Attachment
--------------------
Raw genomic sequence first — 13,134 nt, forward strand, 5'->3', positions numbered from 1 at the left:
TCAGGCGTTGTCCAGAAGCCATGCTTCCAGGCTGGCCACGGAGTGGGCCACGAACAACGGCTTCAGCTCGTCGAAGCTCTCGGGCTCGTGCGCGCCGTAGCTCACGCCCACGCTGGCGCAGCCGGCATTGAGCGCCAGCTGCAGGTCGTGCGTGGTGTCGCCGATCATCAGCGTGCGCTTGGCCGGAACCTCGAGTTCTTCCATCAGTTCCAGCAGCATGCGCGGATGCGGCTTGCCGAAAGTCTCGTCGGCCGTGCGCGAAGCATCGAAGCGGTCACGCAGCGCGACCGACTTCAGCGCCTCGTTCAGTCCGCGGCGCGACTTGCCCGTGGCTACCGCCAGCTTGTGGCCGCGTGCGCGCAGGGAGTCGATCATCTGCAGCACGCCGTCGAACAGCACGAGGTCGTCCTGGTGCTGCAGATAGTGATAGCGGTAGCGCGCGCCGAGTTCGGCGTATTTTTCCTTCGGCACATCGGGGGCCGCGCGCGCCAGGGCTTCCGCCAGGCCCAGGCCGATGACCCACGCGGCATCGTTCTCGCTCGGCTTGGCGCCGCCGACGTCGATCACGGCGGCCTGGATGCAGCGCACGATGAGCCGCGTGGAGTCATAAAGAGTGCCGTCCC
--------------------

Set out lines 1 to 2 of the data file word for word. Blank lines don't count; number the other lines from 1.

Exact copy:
Raw genomic sequence first — 13,134 nt, forward strand, 5'->3', positions numbered from 1 at the left:
TCAGGCGTTGTCCAGAAGCCATGCTTCCAGGCTGGCCACGGAGTGGGCCACGAACAACGGCTTCAGCTCGTCGAAGCTCTCGGGCTCGTGCGCGCCGTAGCTCACGCCCACGCTGGCGCAGCCGGCATTGAGCGCCAGCTGCAGGTCGTGCGTGGTGTCGCCGATCATCAGCGTGCGCTTGGCCGGAACCTCGAGTTCTTCCATCAGTTCCAGCAGCATGCGCGGATGCGGCTTGCCGAAAGTCTCGTCGGCCGTGCGCGAAGCATCGAAGCGGTCACGCAGCGCGACCGACTTCAGCGCCTCGTTCAGTCCGCGGCGCGACTTGCCCGTGGCTACCGCCAGCTTGTGGCCGCGTGCGCGCAGGGAGTCGATCATCTGCAGCACGCCGTCGAACAGCACGAGGTCGTCCTGGTGCTGCAGATAGTGATAGCGGTAGCGCGCGCCGAGTTCGGCGTATTTTTCCTTCGGCACATCGGGGGCCGCGCGCGCCAGGGCTTCCGCCAGGCCCAGGCCGATGACCCACGCGGCATCGTTCTCGCTCGGCTTGGCGCCGCCGACGTCGATCACGGCGGCCTGGATGCAGCGCACGATGAGCCGCGTGGAGTCATAAAGAGTGCCGTCCC